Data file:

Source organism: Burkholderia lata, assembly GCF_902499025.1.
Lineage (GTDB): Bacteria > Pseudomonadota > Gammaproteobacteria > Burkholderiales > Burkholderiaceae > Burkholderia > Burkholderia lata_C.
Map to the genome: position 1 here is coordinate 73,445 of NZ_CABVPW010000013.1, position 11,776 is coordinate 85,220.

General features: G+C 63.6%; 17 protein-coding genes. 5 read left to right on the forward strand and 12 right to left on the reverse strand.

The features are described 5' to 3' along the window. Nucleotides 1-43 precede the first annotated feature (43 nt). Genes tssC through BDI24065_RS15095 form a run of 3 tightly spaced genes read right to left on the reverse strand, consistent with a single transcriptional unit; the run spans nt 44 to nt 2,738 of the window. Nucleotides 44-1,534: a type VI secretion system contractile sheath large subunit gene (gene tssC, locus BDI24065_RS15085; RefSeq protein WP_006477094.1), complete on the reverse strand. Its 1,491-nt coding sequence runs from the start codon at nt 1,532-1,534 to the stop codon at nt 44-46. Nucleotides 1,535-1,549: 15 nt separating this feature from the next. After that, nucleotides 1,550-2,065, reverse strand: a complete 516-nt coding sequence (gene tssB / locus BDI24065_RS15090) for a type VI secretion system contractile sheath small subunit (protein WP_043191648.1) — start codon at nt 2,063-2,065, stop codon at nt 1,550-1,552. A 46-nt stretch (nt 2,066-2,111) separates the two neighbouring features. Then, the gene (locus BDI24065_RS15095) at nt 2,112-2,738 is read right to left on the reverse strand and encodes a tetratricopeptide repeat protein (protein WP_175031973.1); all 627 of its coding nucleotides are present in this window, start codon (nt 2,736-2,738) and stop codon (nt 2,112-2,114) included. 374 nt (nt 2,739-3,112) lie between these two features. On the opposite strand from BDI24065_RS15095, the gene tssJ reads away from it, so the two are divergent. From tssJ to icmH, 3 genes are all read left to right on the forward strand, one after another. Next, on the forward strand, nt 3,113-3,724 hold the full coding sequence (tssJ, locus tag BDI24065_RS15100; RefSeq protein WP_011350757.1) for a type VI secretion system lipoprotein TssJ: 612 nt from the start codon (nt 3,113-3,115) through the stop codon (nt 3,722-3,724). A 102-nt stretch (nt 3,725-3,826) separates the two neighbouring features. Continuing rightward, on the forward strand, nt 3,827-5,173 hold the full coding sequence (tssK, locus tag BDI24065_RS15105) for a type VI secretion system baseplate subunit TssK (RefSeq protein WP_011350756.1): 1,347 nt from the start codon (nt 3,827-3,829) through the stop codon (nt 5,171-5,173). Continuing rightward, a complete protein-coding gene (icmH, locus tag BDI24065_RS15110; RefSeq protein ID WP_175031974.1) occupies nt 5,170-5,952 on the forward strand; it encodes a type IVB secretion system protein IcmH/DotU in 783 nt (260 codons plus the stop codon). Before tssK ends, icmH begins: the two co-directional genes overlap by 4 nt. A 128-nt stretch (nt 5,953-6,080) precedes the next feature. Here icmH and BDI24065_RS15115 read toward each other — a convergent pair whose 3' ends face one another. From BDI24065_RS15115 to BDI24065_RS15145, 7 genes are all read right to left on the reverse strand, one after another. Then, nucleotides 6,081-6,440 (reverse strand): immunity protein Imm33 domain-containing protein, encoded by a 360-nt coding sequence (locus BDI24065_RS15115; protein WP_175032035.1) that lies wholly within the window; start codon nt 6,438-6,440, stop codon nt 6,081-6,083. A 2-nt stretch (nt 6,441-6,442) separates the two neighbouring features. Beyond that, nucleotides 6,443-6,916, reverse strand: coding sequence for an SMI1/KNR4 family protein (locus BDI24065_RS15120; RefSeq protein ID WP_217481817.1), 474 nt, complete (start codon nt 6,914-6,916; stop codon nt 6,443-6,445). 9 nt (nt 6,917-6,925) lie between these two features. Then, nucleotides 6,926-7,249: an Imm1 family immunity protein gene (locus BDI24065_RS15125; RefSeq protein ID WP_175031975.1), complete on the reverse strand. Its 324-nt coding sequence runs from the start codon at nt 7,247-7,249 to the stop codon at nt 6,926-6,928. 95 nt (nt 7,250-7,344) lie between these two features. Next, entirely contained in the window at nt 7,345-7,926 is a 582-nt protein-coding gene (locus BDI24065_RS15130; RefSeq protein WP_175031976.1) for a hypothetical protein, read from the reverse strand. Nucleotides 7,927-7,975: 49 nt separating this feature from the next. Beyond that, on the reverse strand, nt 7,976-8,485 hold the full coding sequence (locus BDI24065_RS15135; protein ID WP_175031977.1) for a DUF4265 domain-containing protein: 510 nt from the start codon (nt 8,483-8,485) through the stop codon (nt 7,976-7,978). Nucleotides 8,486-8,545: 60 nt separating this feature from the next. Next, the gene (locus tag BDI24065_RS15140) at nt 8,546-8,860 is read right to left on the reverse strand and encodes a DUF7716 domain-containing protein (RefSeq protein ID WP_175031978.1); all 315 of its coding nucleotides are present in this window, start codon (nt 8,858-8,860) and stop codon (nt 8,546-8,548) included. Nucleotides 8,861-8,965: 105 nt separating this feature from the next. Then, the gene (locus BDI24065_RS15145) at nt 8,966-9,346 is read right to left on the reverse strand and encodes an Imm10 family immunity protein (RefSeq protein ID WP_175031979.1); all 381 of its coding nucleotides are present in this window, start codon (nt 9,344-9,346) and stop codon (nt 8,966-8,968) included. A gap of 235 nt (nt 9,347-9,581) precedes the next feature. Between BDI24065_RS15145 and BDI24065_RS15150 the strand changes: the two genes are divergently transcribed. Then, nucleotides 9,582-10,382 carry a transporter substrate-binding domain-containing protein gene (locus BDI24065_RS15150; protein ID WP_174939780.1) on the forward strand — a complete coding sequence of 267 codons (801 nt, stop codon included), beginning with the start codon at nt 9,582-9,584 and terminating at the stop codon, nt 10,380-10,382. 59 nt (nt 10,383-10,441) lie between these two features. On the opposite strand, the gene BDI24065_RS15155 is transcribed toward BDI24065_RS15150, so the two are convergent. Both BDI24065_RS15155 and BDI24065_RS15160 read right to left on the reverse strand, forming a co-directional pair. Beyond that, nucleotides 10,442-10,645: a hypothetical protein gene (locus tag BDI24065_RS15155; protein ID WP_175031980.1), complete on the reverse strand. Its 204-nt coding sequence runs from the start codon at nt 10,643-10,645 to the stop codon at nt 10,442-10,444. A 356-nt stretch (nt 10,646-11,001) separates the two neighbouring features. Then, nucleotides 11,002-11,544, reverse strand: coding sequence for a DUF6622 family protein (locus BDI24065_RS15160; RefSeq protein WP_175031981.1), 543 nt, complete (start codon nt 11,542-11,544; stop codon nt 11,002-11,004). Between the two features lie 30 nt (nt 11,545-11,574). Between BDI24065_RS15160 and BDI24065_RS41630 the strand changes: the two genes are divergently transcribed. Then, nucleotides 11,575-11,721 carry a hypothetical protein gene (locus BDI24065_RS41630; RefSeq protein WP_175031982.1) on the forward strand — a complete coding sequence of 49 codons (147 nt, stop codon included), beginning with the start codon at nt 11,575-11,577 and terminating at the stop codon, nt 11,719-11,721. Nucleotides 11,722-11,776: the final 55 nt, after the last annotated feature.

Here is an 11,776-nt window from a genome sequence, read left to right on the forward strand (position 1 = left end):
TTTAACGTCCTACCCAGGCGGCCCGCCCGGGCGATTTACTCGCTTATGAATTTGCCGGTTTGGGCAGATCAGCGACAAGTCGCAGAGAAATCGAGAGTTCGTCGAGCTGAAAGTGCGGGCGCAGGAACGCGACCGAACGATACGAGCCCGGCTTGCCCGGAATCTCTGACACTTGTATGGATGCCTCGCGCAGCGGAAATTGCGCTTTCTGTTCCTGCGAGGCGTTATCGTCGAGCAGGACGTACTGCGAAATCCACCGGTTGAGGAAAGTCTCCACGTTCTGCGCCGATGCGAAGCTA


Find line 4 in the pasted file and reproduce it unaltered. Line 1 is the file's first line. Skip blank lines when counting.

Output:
General features: G+C 63.6%; 17 protein-coding genes. 5 read left to right on the forward strand and 12 right to left on the reverse strand.